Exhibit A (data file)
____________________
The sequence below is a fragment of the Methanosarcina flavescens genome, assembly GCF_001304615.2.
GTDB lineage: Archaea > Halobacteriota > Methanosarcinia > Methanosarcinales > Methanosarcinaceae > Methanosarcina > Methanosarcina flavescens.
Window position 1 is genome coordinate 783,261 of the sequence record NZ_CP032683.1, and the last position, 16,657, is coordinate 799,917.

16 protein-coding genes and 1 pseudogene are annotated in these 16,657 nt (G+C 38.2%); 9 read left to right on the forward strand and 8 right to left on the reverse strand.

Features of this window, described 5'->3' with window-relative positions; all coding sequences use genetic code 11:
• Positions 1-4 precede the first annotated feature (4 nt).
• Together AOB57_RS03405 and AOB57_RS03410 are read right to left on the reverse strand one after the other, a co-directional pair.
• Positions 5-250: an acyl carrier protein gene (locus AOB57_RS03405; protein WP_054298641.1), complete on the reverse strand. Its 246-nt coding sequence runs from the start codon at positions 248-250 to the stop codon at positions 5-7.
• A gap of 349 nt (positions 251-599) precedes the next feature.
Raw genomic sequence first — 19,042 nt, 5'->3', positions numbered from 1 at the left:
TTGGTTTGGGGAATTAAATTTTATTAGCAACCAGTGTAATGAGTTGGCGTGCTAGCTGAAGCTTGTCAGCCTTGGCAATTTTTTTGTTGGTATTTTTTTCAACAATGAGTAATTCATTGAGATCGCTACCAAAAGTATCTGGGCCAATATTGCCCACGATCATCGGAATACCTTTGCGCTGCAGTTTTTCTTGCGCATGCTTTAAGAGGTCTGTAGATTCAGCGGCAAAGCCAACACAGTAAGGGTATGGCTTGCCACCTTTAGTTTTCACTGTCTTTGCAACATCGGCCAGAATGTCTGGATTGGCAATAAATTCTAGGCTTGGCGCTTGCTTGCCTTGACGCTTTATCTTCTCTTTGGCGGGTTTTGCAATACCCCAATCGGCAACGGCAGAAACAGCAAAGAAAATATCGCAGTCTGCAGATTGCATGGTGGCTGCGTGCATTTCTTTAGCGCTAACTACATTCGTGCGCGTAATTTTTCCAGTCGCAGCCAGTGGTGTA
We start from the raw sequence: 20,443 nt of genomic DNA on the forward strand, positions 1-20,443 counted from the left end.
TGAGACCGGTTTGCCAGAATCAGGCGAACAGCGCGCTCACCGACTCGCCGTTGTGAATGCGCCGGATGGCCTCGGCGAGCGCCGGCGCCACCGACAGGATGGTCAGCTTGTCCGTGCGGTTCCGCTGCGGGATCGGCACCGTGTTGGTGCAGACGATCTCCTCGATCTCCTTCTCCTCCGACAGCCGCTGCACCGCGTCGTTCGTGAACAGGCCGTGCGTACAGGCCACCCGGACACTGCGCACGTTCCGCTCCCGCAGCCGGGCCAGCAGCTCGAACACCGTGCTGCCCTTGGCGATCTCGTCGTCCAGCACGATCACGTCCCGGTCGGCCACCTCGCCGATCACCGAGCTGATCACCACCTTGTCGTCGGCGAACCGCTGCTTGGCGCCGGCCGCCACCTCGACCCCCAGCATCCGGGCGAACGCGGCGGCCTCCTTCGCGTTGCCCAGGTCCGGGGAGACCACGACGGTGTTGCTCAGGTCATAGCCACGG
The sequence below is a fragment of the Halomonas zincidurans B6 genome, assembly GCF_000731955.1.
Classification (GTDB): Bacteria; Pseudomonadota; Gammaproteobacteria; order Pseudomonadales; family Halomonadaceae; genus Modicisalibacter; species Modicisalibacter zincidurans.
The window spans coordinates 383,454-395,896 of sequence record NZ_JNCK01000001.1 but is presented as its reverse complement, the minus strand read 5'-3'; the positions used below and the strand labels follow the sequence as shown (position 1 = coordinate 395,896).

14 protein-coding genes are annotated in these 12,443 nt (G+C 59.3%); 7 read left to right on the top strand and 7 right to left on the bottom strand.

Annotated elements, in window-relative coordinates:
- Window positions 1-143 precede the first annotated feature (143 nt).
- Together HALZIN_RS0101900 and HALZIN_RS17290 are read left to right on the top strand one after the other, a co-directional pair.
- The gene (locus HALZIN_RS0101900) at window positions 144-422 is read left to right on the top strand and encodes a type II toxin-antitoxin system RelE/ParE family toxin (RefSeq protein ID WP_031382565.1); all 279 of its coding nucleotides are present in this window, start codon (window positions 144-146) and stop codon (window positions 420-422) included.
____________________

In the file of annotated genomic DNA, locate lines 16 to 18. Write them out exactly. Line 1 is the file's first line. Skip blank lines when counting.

The window spans coordinates 383,454-395,896 of sequence record NZ_JNCK01000001.1 but is presented as its reverse complement, the minus strand read 5'-3'; the positions used below and the strand labels follow the sequence as shown (position 1 = coordinate 395,896).

14 protein-coding genes are annotated in these 12,443 nt (G+C 59.3%); 7 read left to right on the top strand and 7 right to left on the bottom strand.

Annotated elements, in window-relative coordinates: